Friday, October 25, 2013
Japanese Style Toilet
I like some aspects of Japanese toilet culture.
Japanese toilets are free, clean and plentiful. As well as being a relief in times of need, these restroom-facts tell us some thing about Japanese culture. While the Japanese lavatory has changed dramatically, there is still something fundamentally more practical about it. Take, for example, the mixed sex toilets that one still finds in small bars and restaurants. The use of one toilet for both sexes seems so mature, space saving and liberal, but often rather disconcerting. Again, the absence of a seat may be very hygienic but I find it difficult to keep my balance when made to squat. And while, for instance, the French too used to squat, the Japanese do not insert their stool into a small round hole but leave it to lie in a trench between their knees for some kind of inspection. "Very sensible", the colour is very indicative of the state of ones health, apparently. Which brings us to ask: why are "amenities" so rude in the West? Is it not perhaps to do with their connection with sex? Perhaps for the French, the briefly dangling stool was a phallus: deft but dark and fleeting. By contrast, the Japanese have a more tolerant, maternal toilet culture. The stool, resplendent in its narrow china cot - thoughtfully padded with toilet paper - represents a pseudo-baby? In a traditional Japanese toilet, the flush must follow breathless awe in the face of mother nature's proud creation and even the direction of the squat is reversed: Westerners, face the door, as if ready to fight back other would be occupants; the more community spirited, trusting Japanese face the interior toilet wall, their buttocks bare, absorbed in meditation.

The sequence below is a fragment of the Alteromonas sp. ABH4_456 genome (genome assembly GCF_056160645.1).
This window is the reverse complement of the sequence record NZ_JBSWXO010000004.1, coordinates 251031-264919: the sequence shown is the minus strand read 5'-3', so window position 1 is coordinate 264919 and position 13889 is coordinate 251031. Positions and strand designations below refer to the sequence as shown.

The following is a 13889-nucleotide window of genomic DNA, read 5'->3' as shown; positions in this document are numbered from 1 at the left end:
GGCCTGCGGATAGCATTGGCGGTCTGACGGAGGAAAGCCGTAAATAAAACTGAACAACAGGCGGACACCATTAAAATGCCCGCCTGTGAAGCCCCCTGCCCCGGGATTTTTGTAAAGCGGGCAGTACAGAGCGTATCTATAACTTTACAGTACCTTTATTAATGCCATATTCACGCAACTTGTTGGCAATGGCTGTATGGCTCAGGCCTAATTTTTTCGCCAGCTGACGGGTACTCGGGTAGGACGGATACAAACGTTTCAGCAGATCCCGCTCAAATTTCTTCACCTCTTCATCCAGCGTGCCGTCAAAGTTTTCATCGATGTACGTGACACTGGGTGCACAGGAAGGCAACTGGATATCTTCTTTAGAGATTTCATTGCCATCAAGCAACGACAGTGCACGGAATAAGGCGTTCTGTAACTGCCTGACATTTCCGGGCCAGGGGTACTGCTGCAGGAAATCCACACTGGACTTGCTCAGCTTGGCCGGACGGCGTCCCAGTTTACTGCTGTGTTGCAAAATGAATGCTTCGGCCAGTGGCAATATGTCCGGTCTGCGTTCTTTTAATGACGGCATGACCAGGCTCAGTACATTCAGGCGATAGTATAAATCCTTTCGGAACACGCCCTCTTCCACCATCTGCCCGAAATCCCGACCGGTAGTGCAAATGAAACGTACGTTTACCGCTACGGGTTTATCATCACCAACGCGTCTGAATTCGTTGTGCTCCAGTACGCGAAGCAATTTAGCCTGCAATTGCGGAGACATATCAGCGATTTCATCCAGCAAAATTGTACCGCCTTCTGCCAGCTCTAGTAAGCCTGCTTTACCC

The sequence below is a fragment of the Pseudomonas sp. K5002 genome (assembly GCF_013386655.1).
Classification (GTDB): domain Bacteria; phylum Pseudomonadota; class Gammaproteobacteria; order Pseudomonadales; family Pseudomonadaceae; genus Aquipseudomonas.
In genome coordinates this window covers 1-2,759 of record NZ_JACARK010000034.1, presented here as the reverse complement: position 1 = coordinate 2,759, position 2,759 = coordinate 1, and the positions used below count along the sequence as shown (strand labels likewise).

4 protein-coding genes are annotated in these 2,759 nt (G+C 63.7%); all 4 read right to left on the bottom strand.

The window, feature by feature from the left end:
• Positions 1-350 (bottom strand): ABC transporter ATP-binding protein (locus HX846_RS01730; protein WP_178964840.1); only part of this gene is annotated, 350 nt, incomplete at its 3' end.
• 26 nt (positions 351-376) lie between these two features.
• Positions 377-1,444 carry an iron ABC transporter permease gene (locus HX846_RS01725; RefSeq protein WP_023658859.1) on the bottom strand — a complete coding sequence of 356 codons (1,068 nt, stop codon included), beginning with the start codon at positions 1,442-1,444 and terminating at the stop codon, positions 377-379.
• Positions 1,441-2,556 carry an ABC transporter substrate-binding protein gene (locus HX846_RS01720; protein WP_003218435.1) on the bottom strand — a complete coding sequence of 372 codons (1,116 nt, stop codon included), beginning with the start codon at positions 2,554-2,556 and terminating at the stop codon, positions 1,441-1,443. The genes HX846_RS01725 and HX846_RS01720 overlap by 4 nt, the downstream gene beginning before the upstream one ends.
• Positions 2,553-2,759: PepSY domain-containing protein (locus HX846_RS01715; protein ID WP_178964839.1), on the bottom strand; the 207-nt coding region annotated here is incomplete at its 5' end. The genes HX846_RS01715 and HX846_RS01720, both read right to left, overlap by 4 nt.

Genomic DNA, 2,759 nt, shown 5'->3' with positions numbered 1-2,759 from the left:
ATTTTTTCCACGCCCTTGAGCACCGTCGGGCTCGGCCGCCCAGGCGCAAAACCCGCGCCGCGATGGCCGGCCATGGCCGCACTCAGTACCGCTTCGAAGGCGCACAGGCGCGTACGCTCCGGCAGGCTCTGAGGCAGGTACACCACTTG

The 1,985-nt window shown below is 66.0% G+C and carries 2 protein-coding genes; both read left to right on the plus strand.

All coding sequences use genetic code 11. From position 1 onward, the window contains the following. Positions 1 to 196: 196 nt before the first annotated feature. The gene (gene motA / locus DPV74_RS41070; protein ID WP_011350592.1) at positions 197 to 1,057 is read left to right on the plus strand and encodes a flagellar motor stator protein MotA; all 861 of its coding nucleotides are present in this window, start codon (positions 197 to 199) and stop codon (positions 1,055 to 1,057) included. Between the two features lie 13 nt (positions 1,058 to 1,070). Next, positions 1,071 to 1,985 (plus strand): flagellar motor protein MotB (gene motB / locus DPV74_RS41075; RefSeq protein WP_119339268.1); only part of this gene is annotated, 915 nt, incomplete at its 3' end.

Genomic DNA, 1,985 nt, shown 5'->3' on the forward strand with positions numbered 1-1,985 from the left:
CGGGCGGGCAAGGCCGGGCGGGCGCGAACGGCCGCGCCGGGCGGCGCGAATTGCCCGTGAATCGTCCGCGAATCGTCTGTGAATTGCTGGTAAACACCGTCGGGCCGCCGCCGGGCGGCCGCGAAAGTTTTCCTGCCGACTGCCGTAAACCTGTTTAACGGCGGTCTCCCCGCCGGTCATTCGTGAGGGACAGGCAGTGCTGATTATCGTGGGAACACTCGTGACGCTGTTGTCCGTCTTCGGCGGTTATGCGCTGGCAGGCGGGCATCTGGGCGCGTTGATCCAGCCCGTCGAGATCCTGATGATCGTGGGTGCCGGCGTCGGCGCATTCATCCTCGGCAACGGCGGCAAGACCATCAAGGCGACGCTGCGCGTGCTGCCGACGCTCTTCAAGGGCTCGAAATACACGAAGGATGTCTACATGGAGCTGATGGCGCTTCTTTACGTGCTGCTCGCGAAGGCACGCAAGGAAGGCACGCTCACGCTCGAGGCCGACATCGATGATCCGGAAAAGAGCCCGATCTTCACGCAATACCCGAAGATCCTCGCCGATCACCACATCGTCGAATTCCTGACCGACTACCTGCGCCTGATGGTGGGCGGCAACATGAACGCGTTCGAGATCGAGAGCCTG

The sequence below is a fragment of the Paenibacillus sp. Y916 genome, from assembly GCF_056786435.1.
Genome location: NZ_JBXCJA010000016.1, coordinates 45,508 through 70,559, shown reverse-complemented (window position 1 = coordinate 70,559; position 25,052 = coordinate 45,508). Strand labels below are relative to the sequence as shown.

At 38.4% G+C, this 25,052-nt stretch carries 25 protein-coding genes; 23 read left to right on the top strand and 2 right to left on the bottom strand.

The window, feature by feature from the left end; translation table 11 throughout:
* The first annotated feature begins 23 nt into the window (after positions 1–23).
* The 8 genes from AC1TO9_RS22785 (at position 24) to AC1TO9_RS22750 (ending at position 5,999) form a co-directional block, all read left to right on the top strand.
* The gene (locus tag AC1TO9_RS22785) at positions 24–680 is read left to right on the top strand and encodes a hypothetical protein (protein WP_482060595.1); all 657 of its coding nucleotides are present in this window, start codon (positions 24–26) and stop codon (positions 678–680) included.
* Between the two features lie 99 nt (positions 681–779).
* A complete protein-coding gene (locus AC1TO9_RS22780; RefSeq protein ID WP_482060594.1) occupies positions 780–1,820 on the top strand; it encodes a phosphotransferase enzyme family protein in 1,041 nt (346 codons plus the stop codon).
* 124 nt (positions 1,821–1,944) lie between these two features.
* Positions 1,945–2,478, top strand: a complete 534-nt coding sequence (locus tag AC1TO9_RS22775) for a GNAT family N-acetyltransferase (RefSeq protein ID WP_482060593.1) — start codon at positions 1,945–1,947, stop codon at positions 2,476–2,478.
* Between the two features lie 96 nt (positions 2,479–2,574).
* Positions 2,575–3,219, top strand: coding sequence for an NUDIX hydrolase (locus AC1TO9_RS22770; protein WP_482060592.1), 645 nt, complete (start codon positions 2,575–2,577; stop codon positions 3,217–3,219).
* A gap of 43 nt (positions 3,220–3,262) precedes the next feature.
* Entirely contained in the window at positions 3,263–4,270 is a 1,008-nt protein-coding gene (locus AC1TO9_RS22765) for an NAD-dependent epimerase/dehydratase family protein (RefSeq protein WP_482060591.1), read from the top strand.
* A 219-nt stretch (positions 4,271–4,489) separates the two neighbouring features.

In the past ten years however, the Japanese toilet has been "advancing". Corrupted and alienated by the impact of the West, they have developed scatophobia. They too do it sitting down but with even greater hygiene and self abstention. The toilet seat, itself sometimes decadently pre-heated, can be covered with a specially provided, toroidal paper napkin. And, to the horror of unsuspecting observers, the toilets in more wealthy homes may be fitted with an electronically controlled, contractible antennae. "Foul torture! Fearsome syringe!" I thought as I wiped warm water from my eye, but, yes, it was merely a form of space saving bidet. At the touch of a button, the antenna extends and, automatically adjusted to the size of the user, fires a jet upwards into the orifice. Fiendishly clean. "Washlettes" (sic) may not have caused actual bodily harm but they might just represent a neurotic obsession with technology. (Mark my words; in years to come someone will produce a "Wipeman".)
If there is one thing that I regret, it is the complete absence of graffiti. It would be in the interests of free speech if bar owners provided a pen, attached to a string, inside the cubicles. But one might find that the customers did not know what to do with it.
I wrote the above back in 1996
A "wipeman" or portable version of the washlett has in fact been invented (and may have been back in 1996)
This blog represents the opinions of the author, Timothy Takemoto, and not the opinions of his employer.